So you’re a chef and you have a food allergy, now what? Does that mean you leave the kitchen? Does that mean you give up cooking? Does that mean you stop making a living?
No, it means finding a new normal. It means finding a new way to continue on in the industry that you love, providing the food that you love to the people that love you for it.
Yes, your allergy and the allergies of any of your staff will impact day-to-day operations. Here’s how to safely continue working with food.
Your allergy is not a secret you keep to yourself — your life depends on it. Your boss, employees, suppliers, delivery people, service providers, etc., all need to be in the loop. Changes will have to be made in all areas of the business from a menu redesign with product elimination to perhaps changing the protocols for how products and services are delivered to the facility. Once the owner of the operation is willing to work with you, it is time to get to work. (Note: Although you cannot be terminated for having a food allergy, you are at risk every time you are exposed to the ingredient. Talk to your medical professional about the risks involved.)
Check (or Write) the Protocol
Ask the owner: Do we have an Allergy Protocol Policy in place? Is the protocol designed to address accommodating only guests with allergies? Or does the policy address accommodating employees with allergies working at the facility?
Let’s assume that you do have an Allergy Protocol Policy in place that addresses both guests and employee accommodations.
First, let’s look at the driving force of your business: the menu. How do you go about making changes to the menu when the business is already successful with the current document that is in place? The answer to that is as simple and/or complex as your allergy and the reaction you had when discovering the allergy.
Examine the Severity of the Allergy
Which of the “big eight” allergens are you allergic to: milk, eggs, peanuts, tree nuts, fish, shellfish, soy, or wheat? Or are you allergic to an ingredient not found on this list? What is the allergy exposure involved: Is it an ingestion reaction? Is it an inhalation reaction? Is it a topical reaction? What is the extent of the reaction: Is it gastrointestinal? Is it respiratory? Is it anaphylaxis?
Plan the Menu Accordingly
Once these three questions are answered and as long as the reaction is not anaphylaxis, which is potentially life threatening, it is time to look at the menu and determine how many existing menu items contain that ingredient. Remember, the action needed is as simple or complex as the allergy ingredient. For example, if the allergy ingredient is a single type of fish, it is easy to isolate that menu item. However, if the allergy ingredient is milk or eggs or wheat, not only must the ingredient be isolated but also the sub ingredient, colorings and flavorings of the main ingredient. For example, if the allergen is milk, it is not as easy to isolate only milk, but also cheese, yogurt, ice cream, butter, sour cream, some salad dressing, any ingredient that may have whey in it, among others, would also have to be noted.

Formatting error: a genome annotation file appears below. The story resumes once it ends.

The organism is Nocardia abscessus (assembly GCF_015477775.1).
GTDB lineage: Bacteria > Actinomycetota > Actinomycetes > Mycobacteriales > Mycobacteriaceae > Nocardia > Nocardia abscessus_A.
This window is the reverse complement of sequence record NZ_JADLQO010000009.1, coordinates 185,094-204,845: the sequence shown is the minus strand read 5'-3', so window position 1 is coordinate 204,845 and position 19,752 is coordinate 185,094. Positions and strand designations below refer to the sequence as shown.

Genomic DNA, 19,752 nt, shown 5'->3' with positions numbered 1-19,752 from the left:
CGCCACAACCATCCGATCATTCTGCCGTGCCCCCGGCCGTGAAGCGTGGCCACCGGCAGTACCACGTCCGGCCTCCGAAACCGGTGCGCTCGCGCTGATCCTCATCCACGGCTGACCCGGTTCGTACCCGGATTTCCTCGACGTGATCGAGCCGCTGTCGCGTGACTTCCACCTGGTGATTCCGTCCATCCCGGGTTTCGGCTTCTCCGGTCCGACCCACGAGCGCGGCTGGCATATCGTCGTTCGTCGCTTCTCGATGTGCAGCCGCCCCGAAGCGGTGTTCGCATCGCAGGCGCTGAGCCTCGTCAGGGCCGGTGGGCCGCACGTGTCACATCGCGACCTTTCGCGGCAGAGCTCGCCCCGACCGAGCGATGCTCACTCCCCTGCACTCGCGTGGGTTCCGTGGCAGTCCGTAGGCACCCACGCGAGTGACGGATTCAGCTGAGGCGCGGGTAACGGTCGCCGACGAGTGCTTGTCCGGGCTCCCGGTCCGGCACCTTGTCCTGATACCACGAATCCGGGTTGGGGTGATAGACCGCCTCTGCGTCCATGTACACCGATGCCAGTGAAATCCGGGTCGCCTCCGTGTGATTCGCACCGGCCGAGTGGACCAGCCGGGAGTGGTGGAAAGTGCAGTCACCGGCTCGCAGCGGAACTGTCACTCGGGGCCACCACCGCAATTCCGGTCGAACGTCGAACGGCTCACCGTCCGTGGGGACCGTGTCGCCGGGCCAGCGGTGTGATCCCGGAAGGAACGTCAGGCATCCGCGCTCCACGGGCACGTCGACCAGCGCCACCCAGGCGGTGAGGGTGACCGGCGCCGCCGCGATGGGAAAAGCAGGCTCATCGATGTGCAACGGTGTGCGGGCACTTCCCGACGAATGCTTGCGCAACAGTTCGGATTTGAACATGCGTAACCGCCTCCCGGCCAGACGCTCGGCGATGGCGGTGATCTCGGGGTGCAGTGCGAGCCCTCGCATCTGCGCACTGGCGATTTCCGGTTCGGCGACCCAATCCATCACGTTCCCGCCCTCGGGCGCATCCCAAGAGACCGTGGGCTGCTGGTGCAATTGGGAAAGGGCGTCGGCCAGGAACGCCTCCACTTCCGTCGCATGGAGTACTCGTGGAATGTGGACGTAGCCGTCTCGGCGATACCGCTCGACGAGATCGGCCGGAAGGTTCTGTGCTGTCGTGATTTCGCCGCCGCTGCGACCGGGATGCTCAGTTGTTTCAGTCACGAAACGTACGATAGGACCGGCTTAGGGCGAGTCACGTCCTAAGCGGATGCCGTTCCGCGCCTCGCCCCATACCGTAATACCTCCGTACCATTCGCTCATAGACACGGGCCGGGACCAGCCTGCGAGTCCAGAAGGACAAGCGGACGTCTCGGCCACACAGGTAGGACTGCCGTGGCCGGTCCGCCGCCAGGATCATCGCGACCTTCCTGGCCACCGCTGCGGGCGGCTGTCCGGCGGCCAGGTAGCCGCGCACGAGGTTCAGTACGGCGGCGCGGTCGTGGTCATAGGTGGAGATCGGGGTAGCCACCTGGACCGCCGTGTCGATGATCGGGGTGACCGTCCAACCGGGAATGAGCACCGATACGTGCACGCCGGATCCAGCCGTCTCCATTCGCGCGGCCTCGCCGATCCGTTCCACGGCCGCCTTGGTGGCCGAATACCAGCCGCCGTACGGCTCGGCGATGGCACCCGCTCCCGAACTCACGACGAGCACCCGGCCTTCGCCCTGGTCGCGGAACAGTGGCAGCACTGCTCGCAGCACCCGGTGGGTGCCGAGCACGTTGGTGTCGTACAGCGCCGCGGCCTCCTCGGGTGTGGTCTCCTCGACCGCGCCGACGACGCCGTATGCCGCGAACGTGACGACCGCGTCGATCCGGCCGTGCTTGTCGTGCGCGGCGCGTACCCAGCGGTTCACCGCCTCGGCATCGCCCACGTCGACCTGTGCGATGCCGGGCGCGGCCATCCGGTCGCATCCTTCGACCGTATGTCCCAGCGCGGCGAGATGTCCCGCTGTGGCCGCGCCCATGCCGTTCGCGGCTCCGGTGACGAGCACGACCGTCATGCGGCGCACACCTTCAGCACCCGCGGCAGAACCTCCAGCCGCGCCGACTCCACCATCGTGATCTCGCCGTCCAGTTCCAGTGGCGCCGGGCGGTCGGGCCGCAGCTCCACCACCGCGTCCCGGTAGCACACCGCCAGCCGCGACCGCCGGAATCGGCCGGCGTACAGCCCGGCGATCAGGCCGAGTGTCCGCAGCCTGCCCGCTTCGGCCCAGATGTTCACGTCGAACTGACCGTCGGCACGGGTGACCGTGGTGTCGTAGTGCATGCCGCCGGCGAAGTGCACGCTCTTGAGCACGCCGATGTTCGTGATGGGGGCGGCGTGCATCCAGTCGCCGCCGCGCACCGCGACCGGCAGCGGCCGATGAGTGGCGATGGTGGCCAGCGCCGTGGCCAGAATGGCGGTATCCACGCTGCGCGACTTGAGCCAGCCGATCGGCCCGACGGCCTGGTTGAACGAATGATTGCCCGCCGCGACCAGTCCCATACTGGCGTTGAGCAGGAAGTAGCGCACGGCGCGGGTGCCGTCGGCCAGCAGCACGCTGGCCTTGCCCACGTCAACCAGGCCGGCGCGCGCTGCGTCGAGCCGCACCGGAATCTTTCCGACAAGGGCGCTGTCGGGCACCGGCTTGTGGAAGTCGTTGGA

Now the harder questions:
- How often is the item or items ordered?
- Are you the only that can cook them, or is there another employee who can be responsible for cooking menu items that contain this ingredient?
- Can the ingredient be substituted for another without compromising the original menu item?
- Is it worth it to eliminate all menu items with this ingredient? What happens to the image of the operation if that were to happen?
Let’s assume that the ingredient or one of the sub-ingredients cannot be eliminated and there is another trained chef that can step in, it’s now time to look at the rest of the operation. As long as this ingredient is in house, the risk of cross contact is high. Protocols need to be in place from ordering the ingredients all the way to the service of the final menu items.
There needs to be a plan, which should include:
- Writing new recipes and ingredient specifications
- Constructing Ingredient flowcharts that follow the ingredient from delivery to service
- Keeping products in their original containers with the full ingredient panel intact
- Constantly monitoring ingredients as suppliers change
- Totally eliminating the bringing in of food from any unapproved source
- Getting the total commitment from all employees all of the time
As you can see, a key employee or any employee that may have a food allergy will mean a total overhaul of daily operations and standard operating procedures. However, the rewards can be high: a new found respect for guests with food allergies, rewriting your SOPs (standard operating procedures) that may be out of date, a new menu revamp, new ingredients to try, new training for all your staff that gets rid of any old habits, and a new target market.
Want to learn more about earning your BS – Food Industry Compliance Management degree program? Complete the “Request Info” form on this page or call 855-JWU-1881.